wrists. In this way, he says he can actually monitor 12 different pulses
giving him information about every major internal organ such as the heart,
liver, and stomach.
Then he looks at a sample of the patient’s urine - whisking it in a
cup to observe the color, the sediment and bubbles.
Dhonden says, “The urine analysis looks very simple, in fact it’s
very complicated. There are nine different aspects of the urine that are
investigated and analyzed very, very carefully.”
Some patients also get a quick check of the eyes or tongue. That’s
all Dr. Dhonden needs to make his diagnosis. That’s where Tibetan medicine
parts even more dramatically with Western medicine. In the U.S., drugs are
mass-produced; the same drugs given to thousands of people. But Tibetan
herbs are formulated specifically for each individual patient, aimed at
restoring balance to the entire body rather than attacking the disease.
In India, Dr. Dhonden has his choice of hundreds of herbal formulas
to treat patients.
“Most of them are found along the Himalayas in Northern India,” he
says. “The herbs used in Tibetan medicine can be very potent indeed
especially in combination.”
But as Dr. Dhonden arrives from India to start his work there is a
huge setback. The U.S. Food and Drug Administration has been examining the
herbs to be used in the study to make sure they won’t cause serious side
It is a long, tedious process and only 49 of the 1,200 herbs Dr.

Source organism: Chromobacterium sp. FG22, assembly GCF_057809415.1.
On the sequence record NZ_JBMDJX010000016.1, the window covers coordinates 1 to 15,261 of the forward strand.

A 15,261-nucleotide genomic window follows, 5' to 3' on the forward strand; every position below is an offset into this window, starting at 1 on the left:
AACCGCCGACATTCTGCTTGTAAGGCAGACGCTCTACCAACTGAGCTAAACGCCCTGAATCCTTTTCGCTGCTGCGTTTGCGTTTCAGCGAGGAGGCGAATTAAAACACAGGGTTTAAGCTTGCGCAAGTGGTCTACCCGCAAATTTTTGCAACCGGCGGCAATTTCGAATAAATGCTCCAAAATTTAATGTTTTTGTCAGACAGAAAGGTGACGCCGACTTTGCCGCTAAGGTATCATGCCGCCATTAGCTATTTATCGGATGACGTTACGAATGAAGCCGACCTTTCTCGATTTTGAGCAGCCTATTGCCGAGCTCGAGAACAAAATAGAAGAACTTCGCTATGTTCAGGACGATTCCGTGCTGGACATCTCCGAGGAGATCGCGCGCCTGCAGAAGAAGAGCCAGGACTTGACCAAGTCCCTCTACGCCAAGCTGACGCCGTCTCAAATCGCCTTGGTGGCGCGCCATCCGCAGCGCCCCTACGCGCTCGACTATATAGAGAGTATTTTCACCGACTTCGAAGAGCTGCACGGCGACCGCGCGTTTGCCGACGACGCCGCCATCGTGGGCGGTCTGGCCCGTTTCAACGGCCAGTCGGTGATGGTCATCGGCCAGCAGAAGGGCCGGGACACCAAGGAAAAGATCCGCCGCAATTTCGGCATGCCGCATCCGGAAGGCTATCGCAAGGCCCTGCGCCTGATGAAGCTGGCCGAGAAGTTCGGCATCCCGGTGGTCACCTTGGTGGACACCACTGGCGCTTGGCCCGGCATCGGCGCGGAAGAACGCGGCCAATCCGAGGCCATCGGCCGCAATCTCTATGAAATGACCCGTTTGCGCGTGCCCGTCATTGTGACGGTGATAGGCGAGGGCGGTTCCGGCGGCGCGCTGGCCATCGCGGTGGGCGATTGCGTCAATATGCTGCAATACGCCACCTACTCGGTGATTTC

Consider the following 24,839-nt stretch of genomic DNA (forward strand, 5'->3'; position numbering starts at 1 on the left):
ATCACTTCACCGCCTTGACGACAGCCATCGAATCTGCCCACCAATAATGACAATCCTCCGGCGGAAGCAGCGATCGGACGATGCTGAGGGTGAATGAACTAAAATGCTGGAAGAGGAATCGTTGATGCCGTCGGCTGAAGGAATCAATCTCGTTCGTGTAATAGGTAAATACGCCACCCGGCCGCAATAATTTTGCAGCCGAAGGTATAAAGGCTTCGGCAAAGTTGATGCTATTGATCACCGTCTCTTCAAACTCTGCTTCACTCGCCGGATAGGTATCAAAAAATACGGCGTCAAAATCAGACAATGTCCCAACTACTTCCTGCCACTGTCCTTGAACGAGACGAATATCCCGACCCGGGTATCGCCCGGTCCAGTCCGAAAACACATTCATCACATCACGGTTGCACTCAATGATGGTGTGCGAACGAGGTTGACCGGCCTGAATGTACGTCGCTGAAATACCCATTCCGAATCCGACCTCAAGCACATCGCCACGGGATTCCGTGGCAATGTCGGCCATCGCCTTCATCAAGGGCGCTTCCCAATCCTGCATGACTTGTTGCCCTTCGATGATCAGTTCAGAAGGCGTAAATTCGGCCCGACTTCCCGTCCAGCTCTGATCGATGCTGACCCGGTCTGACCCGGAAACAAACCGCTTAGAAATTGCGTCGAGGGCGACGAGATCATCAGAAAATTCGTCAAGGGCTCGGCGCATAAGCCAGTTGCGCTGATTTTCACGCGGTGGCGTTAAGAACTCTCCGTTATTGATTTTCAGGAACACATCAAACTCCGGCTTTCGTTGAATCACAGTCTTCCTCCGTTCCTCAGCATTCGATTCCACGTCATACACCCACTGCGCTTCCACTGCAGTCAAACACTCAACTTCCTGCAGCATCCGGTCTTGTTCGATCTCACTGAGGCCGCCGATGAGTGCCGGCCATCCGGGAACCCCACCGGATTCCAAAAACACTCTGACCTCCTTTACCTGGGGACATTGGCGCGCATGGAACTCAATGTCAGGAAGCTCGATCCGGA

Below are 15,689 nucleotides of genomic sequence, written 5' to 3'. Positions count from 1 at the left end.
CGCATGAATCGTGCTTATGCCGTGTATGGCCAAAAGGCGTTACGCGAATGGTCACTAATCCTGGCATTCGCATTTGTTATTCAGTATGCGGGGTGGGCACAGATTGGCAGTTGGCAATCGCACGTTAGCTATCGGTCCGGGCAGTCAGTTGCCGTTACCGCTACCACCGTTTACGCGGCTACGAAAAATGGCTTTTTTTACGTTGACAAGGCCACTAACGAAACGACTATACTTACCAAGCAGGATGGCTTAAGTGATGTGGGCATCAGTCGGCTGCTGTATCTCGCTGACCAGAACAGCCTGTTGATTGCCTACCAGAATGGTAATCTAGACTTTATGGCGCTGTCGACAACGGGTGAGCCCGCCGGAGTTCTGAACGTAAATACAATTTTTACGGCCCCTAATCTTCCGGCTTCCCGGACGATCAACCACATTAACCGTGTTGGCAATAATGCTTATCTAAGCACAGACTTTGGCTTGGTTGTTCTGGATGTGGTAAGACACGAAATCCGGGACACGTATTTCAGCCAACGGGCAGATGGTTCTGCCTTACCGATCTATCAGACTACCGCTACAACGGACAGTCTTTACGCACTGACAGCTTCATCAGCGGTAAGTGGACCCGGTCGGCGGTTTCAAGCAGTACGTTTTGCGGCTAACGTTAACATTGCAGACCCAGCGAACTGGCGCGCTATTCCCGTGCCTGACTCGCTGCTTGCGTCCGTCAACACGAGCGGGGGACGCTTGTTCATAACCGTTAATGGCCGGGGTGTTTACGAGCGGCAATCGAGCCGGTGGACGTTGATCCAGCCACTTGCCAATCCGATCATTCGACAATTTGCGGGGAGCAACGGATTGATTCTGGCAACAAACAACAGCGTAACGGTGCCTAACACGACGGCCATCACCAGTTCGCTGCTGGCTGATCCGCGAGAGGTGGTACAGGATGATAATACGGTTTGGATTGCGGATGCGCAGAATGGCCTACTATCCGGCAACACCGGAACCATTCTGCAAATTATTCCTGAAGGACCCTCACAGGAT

Dhonden uses routinely have been approved. It is a process not required for
herbs sold in America. With the trial about to start, there’s no time or
funding to wait for more herbs to be okayed.
Dr. Dhonden reluctantly agrees to go ahead with just the 49 herbs,
the ingredients for his seven most common cancer formulas.
Summer - the groundbreaking study begins. Teresa and Marita are
ready. They know the rules: no treatment except the herbs. If they get
worse, guidelines require Dr. Tripathy to drop them from the study so they
can pursue other help.
But if the tumors shrink or just stop growing, it could be a critical
sign that the herbs are working. “If everybody has stability of their cancer
for say a year of therapy,” says Tripathy, “then I think that would be very
interesting, because we normally wouldn’t expect something that’s totally
inactive to keep everybody’s cancer from growing.”

Tibetan physicians believe certain foods upset the body’s balance. And most
patients, no matter what their ailment, are told not to drink coffee because
it’s considered a harsh substance that aggravates the blood.

Both doctors have put their reputations on the line for this study.
But far more hangs in the balance for the patients. The time has come for
their first meeting with Dr. Dhonden.
Both women are excited, nervous, a bit in awe.
“I’ve never felt so humbled in my entire life,” says Wilhelm. “This
is medicine that’s over 2,000 years [old] but to me this is a practice
that’s one hour old.”
Dr. Dhonden’s English is limited, so a translator attends every
“Your particular cancer relates to the wind system, which is very
closely related to the nervous system,” he says.
Dr. Dhonden prescribes the herbs - then orders something else -
critical changes in her diet.
“Number 1 - tobacco of any sort is out. In addition to that, any kind
of food that is prepared in such a way that it becomes sour. And in terms of
meat, you should avoid chicken.”
On top of giving up poultry and sour foods like vinegar and pickles,
Dr. Dhonden tells all his cancer patients to cut down on sweets and avoid
alcohol. Tibetan physicians believe certain foods upset the body’s balance.
And most patients, no matter what their ailment, are told not to drink